"Georgia still has one of the richest programs in terms of scholarships for students to go to college."
Nathan Deal on Wednesday, March 2nd, 2011 in a radio interview
Deal says HOPE overhaul still good for students
Gov. Nathan Deal made an interesting claim during a defense of his plan to overhaul the popular HOPE college scholarship program.
"Georgia still has one of the richest programs in terms of scholarships for students to go to college," Deal said in a recent radio interview.
We wondered about that, particularly as the governor is expected to sign a bill Tuesday that will make significant changes to HOPE in an effort to keep the scholarship program on solid financial footing. The program is funded through Georgia Lottery proceeds, and revenue is flat. The state spent nearly $150 million out of $1 billion reserves to cover HOPE in the 2010 fiscal year, and if no changes are made, it will need to spend more than $500 million from reserves for this fiscal year and next, according to a recent article by The Atlanta Journal-Constitution’s Laura Diamond.
Georgia Senate Democrats proposed an alternative plan that would give a full scholarship to high-achieving students whose families earn up to $140,000 a year. That plan would increase deposits to education programs by 2 percent. Democrats argued the GOP’s HOPE proposal would be unfair to poor and rural students. The Republican-led Senate voted against the alternative plan.
"HOPE will be the richest program because the HOPE scholarship will only be available for the richest people," Senate Democratic Leader Robert Brown of Macon said in a statement. "These changes will help the students who need HOPE the least and hurt the students who need it the most."
Deal spokesman Brian Robinson said with the changes in the plan the governor supports, Georgia would have a projected $507 million for HOPE scholarships and grants and $54 million for private college awards during the next school year.
For the past 40 years, the National Association of State Student Grant and Aid Programs has kept track of how much money each state awards in post-secondary education scholarships and grants. The association is made up of state college funding officials from all 50 states. Other organizations, such as the College Board, the post-secondary educational program that administers the SAT exam, suggested we reach out to NASSGAP to get the best data on this subject.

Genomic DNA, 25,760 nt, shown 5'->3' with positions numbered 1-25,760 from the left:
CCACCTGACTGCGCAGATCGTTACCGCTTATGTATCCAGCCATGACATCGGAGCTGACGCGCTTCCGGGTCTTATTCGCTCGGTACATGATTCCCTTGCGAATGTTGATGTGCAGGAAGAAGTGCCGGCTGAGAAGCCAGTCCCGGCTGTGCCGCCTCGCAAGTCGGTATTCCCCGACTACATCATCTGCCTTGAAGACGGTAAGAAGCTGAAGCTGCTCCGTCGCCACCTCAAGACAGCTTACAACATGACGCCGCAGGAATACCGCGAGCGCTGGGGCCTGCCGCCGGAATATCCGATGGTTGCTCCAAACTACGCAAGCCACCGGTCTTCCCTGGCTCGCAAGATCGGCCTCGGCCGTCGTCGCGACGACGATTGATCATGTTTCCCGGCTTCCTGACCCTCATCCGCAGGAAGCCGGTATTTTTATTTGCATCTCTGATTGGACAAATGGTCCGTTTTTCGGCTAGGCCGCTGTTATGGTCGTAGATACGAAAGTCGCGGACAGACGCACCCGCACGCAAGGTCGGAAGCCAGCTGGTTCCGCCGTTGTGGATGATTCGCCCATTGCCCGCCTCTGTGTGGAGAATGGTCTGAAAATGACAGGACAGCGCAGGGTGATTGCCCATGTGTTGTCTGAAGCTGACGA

Georgia awarded nearly $567 million in total grant aid during the 2008-09 school year, ranking fourth in the nation behind California, New York and Florida, according to the association. Divide that total by the number of students enrolled in undergraduate programs, and Georgia ranked only behind South Carolina, the most recent report found. Georgia handed out an estimated average of $1,712 to each undergraduate student. South Carolina awarded $1,916 per student.
California, Florida and New York have far more undergraduate students than Georgia, while South Carolina had only half the number of students that Georgia had in undergraduate programs. California awarded $537 per undergraduate student. Florida and New York awarded $924 and $1,015, respectively, per undergraduate student.
Frank Ballmann, the federal liaison for NASSGAP, said many states are facing the same sorts of financial challenges that Deal and many state leaders say necessitates the funding changes to HOPE. But even with those changes to HOPE, Ballmann believes Georgia will remain one of the leaders nationally in terms of the amount of money per student it gives out for scholarships and grants.
"Generally speaking, Georgia is still doing very well," Ballmann said. "I think even with the cuts Georgia is going to be in the top five. Depending on what the other states do, Georgia may remain No. 2."
The numbers here seem clear on this one. Georgia is one of the top five states in terms of awarding grants and scholarships. NASSGAP’s Ballmann believes that won’t change. Being in the top five certainly qualifies it as "one of the richest," as the governor said. We rate Deal’s claim as True.